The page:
Brooklyn’s most controversial sex shop has finally reached a historic peace settlement with local residents, reports the Brooklyn Paper.
Romantic Depot, a sex shop located in Clinton Hill, was previously under fire from locals for its ill fitting spot within the neighborhood. However, after two months of negotiations all parties reported feeling pleased by the agreement.
With negotiations being presided over by the Rev. Kevin McCall, a local civil rights activist, the two sides announced the deal in front of the chain’s Brooklyn outlet on Fulton Street and Washington Avenue.
The business agreed to a number of changes to the store front, including the removal of their LED lighting, a Biggie Smalls mural and various explicit signage.
Signage promoting toys were replaced with those promoting wellness and safe space for LGBTQ+ Brooklynites. Most notably, the store will also meet with a committee of local representatives three times a year to ensure that the business remains within the set terms.
“We said that we wanted to make that the community is heard,” Rev. McCall stated at a press conference. “Well, we got together after two months of long mediation, and asked and demanded, and bickered and argued, and we went back-and-forth as any community would. And we found out that we can all be of one accord.”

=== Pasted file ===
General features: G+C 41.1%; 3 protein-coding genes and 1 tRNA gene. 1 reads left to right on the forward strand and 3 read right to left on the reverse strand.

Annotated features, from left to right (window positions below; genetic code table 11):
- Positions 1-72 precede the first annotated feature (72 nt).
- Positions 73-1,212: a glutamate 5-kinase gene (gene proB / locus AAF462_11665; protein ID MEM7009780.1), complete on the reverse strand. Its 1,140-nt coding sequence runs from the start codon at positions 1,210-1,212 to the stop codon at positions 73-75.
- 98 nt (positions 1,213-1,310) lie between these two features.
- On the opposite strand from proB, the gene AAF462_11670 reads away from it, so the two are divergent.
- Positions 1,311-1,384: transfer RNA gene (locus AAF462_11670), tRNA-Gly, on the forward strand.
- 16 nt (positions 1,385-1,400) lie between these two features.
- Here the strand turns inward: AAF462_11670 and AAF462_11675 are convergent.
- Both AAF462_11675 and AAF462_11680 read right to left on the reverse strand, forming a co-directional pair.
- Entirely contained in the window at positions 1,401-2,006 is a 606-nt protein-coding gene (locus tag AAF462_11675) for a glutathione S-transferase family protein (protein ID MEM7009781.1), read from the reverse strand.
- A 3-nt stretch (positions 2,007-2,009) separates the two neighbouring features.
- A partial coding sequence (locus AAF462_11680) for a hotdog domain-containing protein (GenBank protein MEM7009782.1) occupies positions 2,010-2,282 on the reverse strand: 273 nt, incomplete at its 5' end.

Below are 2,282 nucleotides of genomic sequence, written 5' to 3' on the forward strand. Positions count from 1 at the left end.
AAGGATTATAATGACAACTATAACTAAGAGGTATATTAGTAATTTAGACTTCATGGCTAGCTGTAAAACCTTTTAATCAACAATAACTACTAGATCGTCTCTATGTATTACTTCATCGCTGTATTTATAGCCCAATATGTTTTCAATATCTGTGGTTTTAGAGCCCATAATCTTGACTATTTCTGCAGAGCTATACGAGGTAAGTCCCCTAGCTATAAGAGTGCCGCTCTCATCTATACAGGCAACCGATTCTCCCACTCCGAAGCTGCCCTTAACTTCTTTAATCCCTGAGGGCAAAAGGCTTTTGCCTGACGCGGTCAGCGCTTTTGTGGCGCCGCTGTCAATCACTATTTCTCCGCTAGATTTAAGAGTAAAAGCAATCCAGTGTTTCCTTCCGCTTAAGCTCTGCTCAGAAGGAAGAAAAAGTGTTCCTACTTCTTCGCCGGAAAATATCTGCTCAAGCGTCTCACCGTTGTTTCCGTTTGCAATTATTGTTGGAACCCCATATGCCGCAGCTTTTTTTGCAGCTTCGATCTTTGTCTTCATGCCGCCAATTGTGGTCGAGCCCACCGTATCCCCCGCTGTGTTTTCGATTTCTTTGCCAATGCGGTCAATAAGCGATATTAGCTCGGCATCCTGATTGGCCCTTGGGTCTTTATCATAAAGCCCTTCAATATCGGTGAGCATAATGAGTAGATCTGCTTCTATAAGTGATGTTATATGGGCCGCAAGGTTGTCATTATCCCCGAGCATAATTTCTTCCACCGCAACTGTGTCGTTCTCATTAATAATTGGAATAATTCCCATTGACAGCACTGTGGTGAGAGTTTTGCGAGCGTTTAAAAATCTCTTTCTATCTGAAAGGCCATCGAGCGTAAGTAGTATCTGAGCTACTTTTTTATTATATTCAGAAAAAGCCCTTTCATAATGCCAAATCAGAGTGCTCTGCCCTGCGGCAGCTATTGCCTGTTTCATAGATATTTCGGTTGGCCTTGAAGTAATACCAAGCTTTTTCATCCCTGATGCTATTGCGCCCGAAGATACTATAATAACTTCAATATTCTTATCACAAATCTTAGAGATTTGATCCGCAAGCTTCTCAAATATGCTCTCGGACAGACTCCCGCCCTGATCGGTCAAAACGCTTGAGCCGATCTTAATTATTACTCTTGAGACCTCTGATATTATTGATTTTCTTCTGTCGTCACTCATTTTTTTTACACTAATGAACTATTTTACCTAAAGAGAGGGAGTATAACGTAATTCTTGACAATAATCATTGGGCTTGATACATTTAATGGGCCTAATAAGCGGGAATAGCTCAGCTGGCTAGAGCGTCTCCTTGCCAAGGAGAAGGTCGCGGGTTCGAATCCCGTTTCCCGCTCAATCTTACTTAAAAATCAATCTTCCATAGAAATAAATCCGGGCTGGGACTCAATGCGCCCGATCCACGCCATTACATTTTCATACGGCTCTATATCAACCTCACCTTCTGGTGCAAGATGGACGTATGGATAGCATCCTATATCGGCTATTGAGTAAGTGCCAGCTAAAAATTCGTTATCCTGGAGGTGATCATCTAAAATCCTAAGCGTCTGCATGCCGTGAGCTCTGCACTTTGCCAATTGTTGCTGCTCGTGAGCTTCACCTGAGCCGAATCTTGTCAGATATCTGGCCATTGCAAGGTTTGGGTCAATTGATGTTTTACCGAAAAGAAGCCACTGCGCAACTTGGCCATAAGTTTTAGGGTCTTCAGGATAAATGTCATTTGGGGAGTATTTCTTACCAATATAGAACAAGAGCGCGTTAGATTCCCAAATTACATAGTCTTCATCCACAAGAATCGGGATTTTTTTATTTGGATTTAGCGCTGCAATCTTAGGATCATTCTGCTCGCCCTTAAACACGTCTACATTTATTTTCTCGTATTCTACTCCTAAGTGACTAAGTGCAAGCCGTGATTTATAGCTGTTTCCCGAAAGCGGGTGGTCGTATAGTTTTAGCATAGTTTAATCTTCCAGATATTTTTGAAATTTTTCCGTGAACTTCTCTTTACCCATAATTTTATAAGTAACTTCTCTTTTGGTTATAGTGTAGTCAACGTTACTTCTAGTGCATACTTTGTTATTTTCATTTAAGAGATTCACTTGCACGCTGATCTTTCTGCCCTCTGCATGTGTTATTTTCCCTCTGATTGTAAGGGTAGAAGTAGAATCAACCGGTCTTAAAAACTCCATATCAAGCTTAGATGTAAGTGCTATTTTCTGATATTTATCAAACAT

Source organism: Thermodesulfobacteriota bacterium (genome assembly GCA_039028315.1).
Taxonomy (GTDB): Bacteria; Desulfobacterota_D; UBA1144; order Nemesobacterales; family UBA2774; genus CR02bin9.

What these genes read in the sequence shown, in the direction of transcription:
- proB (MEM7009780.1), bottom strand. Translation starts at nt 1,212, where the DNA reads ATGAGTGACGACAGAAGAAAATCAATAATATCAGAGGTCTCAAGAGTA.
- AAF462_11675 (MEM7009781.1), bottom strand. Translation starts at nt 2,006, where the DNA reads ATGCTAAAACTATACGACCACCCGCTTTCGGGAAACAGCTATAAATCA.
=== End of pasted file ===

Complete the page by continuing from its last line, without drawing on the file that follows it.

The controversy arose after a group of locals argued at the Community Board and Precinct Council that the store posed an impressionable danger to local youngsters, and was possibly in violation of Giuliani-era zoning code that forbid adult establishments from operating near schools and churches. The city ultimately determined Romantic Depot to be in line with the zoning code, but angry neighbors still protested for its removal.
And while some community members still have some concerns, a great number of issues were addressed and the Romantic Depot has proven themselves to be willing to listen.
“That’s what we need businesses and developers to focus on in our community,” McCall said. “Not just come and build a store here or build any corporation here, and you don’t talk to the community first. That was our message from the beginning, coming to the community first, and then we can sit down and unite on this issue.”
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